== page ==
1. Hit all the key points during the holiday season. There are peak points during the holiday season. Leverage social media to promote your business before and after Thanksgiving; on Black Friday (Nov. 24); Small Business Saturday (Nov. 25); Cyber Monday (Nov. 27); early December; Christmas Eve; and New Year's Eve. Plan out content that hits each timeframe.

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    2. Specify the holiday for a more customized approach. Many businesses will keep the generic " Happy Holidays" message, but consider being more specific with your holiday messaging. This will allow you to target more specifically on Facebook and other social media channels.

    3. Go beyond discounts. You might feel a discount is the best way to increase sales during the holidays, but research shows there are other perks that can get customers to purchase more, such as free shipping or a free gift, or holding a holiday contest.

    4. Make it about the holidays even if your business isn't something that resonates during the holidays. Businesses such as window replacement companies or auto repair shops know their businesses aren't top of mind during the business holidays. To be part of the holiday conversation in the social space, put a holiday twist on your marketing. Think about boosting a promotion on Facebook that's good for an after-holiday tune-up or giving your most loyal customers a digital gift.

    5. Go all out. Update your profile picture, cover photos and other parts of your social media pages with holiday cheer. Think, "How can I turn my social media accounts into a digital Christmas celebration?" Use custom holiday photography and messaging. Get creative!

    6. Do something good for others. Consumers love businesses that go beyond their daily duty of providing services and goods. It reminds them there are people behind the business who truly care. Consider using social media to collect money for someone less fortunate during the holiday season or inviting your followers to join you in a volunteer opportunity.

    7. Hold a holiday event. Facebook's event feature is a great way to invite your followers to a holiday event. It can be as simple as an open house or a larger holiday party. 

    8. Spread holiday cheer through live video. Sometimes just a good old, "Happy Holidays from us to you" can make your customers feel extra special. Use Facebook and Instagram live to send a cheery holiday message to your fans. Think of it as a digital holiday card.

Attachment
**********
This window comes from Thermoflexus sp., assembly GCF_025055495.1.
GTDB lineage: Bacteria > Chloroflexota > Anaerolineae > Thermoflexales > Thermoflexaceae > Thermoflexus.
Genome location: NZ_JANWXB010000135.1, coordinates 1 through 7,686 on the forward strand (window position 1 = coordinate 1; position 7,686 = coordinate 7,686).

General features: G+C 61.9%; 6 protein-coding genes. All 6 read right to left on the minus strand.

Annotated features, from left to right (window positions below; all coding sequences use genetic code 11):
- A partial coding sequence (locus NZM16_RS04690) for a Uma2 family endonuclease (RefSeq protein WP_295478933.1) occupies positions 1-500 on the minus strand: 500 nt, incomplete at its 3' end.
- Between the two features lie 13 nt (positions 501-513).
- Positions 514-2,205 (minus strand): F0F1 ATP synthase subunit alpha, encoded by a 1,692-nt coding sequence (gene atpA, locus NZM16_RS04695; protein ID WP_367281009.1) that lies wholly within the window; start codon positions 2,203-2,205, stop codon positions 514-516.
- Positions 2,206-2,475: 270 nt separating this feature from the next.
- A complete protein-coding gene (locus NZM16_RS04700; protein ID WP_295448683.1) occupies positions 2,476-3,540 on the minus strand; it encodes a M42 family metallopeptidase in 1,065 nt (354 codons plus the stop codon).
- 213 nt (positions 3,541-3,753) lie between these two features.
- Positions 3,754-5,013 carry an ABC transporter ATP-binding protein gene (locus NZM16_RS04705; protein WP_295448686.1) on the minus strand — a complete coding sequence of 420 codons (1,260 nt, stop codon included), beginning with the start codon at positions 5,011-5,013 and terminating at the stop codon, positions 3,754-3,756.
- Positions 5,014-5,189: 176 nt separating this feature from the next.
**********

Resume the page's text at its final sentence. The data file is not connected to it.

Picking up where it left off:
Get creative this holiday season and make your small business a larger part of the holiday conversation in the social media space. Remember to always set up measurements on your social channels to ensure you're able to measure your efforts.

    Happy Holidays!

    Annie Pryatel is the owner of AMP Brand Studios. Learn more about how AMP is helping small businesses succeed by clicking here.

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    Next up: 8 Ways to Improve Social Media for Your Small Business

    8 Ways to Improve Social Media for Your Small Business

    Operating a business social media account is a lot different than the way you manage your own personal account. Here’s how to craft an effective business-minded social strategy that will help your business succeed.

    If you build it, they will come.

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    If you post it on a social media channel, they will engage.

    False. Today's social media channels require strategy thinking and creative ideas.

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    Many small businesses today are relying on their knowledge of managing a personal social media account to run their business social media accounts. Running social media for a business is very different than running it for yourself. There are a variety of tools and resources out there, but it takes time and effort to keep a constant pulse on your business' social media accounts.

    Your social media will only work its hardest for you if you combine strategy and creative to reach and engage your audience.

    What are some things you can do to improve your business' social media accounts? Here are eight tips you can try.

    1. Be authentic and transparent. Be you

    Authenticity is vital in the social media space. Customers expect a brand's content to be honest and human-like. Your competition is most likely on social media, so be prepared to think of creative ideas that are unique to your business, include your tone of voice and branding, and are hard to replicate.

    2. Entertainment vs. Advertisement vs. Information

    All three types of content should have a healthy balance in your content strategy and work together. Advertisements need to be executed correctly, so they aren't ignored on social media platforms. Content should be entertaining, but still get your message across. Information, such as tips and tricks, can help educate your audience. Think about whether it makes sense for your brand to create each type of content or to share it from a third-party publisher.

    3. Video is very important